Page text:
There is no reason why live animals should be used as art.  If you were to replace the animal with a child, you would get a call from Social Services, so how is it any different for any other living being?  There are ways to get your message across without using live animals.  You’re an artist, get creative and figure out another way.  I paint animals, I focus on our connection to the natural world, and I also deal with difficult issues such as habitat destruction and extinction, just to name a few.

If you really want to make a statement, how about going vegan?  How about not supporting companies that test on animals?  How about rescuing animals rather than using them?  That’s a far greater statement than this so-called art.

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Sold

"Circular" by Amy Guidry; Acrylic on canvas; 4" x 4"; SOLD; (c) Amy Guidry 2015
“Circular” by Amy Guidry; Acrylic on canvas; 4″ x 4″; SOLD; (c) Amy Guidry 2015
"Vision" by Amy Guidry; Acrylic on canvas; 4" x 4"; SOLD; (c) Amy Guidry 2015
“Vision” by Amy Guidry; Acrylic on canvas; 4″ x 4″; SOLD; (c) Amy Guidry 2015
"Conserve" by Amy Guidry; Acrylic on canvas; 6"w x 4"h; SOLD; (c) Amy Guidry 2015
“Conserve” by Amy Guidry; Acrylic on canvas; 6″w x 4″h; SOLD; (c) Amy Guidry 2015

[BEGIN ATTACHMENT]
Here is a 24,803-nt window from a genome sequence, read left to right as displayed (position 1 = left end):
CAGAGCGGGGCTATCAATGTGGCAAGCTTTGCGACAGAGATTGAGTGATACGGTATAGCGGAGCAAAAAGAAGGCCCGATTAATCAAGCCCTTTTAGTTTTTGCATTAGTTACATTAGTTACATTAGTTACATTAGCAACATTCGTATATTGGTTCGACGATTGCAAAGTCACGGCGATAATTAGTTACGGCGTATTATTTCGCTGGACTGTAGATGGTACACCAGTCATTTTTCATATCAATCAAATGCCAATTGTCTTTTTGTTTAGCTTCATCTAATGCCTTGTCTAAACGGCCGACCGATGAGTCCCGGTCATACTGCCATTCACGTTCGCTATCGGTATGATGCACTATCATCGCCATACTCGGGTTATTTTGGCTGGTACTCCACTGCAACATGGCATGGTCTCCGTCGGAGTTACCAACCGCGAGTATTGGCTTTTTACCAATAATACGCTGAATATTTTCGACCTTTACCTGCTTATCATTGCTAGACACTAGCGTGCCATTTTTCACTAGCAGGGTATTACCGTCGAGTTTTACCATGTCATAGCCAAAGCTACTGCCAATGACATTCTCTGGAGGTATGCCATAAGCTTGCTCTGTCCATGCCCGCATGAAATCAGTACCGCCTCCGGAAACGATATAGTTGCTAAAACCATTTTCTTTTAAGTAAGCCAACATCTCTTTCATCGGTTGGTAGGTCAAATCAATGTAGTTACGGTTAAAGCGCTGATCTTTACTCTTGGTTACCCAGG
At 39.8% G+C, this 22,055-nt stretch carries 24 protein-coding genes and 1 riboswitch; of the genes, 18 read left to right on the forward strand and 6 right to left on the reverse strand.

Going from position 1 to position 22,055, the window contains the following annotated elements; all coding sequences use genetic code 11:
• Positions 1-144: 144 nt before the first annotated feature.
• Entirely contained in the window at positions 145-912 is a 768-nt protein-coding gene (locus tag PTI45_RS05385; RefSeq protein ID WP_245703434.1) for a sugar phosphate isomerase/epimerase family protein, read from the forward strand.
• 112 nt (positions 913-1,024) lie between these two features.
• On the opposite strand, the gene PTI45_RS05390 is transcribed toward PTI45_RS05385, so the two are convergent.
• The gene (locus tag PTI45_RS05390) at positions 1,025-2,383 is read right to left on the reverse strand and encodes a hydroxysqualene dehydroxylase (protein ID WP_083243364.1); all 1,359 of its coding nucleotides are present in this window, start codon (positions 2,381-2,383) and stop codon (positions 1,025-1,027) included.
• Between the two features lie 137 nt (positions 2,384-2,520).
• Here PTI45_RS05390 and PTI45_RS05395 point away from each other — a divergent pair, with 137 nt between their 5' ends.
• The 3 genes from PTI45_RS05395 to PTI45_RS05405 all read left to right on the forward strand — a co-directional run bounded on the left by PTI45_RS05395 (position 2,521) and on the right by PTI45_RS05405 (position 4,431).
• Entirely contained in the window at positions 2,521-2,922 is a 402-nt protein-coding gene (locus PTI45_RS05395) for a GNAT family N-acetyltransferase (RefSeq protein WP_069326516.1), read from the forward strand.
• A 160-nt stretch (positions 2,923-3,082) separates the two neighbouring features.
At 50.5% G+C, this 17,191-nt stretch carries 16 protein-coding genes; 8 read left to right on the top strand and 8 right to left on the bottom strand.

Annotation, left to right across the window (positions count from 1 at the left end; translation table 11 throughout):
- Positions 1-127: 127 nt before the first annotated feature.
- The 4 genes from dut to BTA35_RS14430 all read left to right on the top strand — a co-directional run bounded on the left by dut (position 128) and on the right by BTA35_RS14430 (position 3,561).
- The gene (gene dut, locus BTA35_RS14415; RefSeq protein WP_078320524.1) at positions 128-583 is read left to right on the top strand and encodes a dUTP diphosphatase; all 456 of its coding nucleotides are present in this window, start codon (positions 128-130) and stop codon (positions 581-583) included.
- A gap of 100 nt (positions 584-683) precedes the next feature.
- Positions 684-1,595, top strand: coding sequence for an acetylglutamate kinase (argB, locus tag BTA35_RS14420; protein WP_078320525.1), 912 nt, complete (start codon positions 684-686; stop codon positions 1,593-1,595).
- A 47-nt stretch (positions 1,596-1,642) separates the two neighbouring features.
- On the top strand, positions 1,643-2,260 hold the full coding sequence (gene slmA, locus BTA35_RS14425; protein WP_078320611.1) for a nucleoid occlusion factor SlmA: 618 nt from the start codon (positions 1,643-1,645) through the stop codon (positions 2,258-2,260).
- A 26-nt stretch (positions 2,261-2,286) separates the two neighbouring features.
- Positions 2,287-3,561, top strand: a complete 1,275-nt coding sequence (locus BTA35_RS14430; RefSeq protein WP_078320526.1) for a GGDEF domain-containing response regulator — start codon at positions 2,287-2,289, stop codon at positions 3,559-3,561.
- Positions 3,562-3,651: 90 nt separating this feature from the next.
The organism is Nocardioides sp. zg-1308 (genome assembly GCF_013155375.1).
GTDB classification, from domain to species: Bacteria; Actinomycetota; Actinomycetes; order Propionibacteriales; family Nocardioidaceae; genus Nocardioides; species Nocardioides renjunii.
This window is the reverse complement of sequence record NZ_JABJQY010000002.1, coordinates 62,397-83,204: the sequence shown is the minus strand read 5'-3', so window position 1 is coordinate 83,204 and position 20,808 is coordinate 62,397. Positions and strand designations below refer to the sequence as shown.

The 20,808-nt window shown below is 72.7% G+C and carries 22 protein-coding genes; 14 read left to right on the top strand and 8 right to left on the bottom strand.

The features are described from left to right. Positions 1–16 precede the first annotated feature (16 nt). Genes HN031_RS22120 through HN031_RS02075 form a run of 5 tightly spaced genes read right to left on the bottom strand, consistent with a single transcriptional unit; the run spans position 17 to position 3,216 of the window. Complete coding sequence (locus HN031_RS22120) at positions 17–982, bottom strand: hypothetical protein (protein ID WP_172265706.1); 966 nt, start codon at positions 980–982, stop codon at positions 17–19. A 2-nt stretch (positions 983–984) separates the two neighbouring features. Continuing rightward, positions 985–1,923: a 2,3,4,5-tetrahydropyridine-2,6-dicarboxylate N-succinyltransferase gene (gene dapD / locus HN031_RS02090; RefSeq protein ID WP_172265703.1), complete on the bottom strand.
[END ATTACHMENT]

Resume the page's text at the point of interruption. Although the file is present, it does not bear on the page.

A few of my small paintings in the In Our Veins series have recently found new homes in Louisiana and New York.  A couple of them were just featured in my newsletter upon finishing.  Circular and Vision are both acrylic on canvas, 4″ x 4″ and Conserve is also an acrylic on canvas, 6″ wide by 4″ high.

These are the remaining small paintings in this series available:

http://amyguidry.com/bind.html

http://amyguidry.com/change.html

http://amyguidry.com/entwined.html

http://amyguidry.com/spirit.html

http://amyguidry.com/resilient.html

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www.AmyGuidry.com

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Upcoming Shows

"Veil" by Amy Guidry; Acrylic on canvas; 6" x 6"; (c) Amy Guidry 2015
“Veil” by Amy Guidry; Acrylic on canvas; 6″ x 6″; (c) Amy Guidry 2015

I have two shows coming up- one in New York and one in New Orleans.  “(Ouroboros)” is a group exhibition opening at LeMieux Galleries in New Orleans, June 6th through July 25th.  The other exhibit is called “Reinventing the Helm” and will open at Sara Nightingale Gallery in the Hamptons, June 6th through August 3rd.

“(Ouroboros)” opens with a reception on June 6th, 6-9pm, in conjunction with the Julia Street Artwalk in New Orleans.  “Reinventing the Helm” opens June 6th as well, 6-8pm.

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Pay to Play